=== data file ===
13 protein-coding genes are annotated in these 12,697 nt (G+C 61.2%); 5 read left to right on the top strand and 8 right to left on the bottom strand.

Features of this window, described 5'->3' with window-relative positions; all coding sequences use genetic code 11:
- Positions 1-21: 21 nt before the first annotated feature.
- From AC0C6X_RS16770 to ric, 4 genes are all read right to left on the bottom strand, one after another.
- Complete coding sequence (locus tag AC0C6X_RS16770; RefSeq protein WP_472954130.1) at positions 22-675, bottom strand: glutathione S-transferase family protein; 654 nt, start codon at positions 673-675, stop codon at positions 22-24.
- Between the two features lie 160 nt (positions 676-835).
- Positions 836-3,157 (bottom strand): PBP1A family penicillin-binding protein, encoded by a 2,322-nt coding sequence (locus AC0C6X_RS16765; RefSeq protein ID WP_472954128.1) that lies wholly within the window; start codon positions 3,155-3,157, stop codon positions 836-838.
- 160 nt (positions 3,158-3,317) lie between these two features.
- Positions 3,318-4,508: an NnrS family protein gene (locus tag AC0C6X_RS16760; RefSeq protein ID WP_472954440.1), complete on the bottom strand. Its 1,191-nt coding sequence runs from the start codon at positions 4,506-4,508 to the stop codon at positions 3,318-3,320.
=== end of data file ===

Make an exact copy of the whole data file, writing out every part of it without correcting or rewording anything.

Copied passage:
13 protein-coding genes are annotated in these 12,697 nt (G+C 61.2%); 5 read left to right on the top strand and 8 right to left on the bottom strand.

Features of this window, described 5'->3' with window-relative positions; all coding sequences use genetic code 11:
- Positions 1-21: 21 nt before the first annotated feature.
- From AC0C6X_RS16770 to ric, 4 genes are all read right to left on the bottom strand, one after another.
- Complete coding sequence (locus tag AC0C6X_RS16770; RefSeq protein WP_472954130.1) at positions 22-675, bottom strand: glutathione S-transferase family protein; 654 nt, start codon at positions 673-675, stop codon at positions 22-24.
- Between the two features lie 160 nt (positions 676-835).
- Positions 836-3,157 (bottom strand): PBP1A family penicillin-binding protein, encoded by a 2,322-nt coding sequence (locus AC0C6X_RS16765; RefSeq protein ID WP_472954128.1) that lies wholly within the window; start codon positions 3,155-3,157, stop codon positions 836-838.
- 160 nt (positions 3,158-3,317) lie between these two features.
- Positions 3,318-4,508: an NnrS family protein gene (locus tag AC0C6X_RS16760; RefSeq protein ID WP_472954440.1), complete on the bottom strand. Its 1,191-nt coding sequence runs from the start codon at positions 4,506-4,508 to the stop codon at positions 3,318-3,320.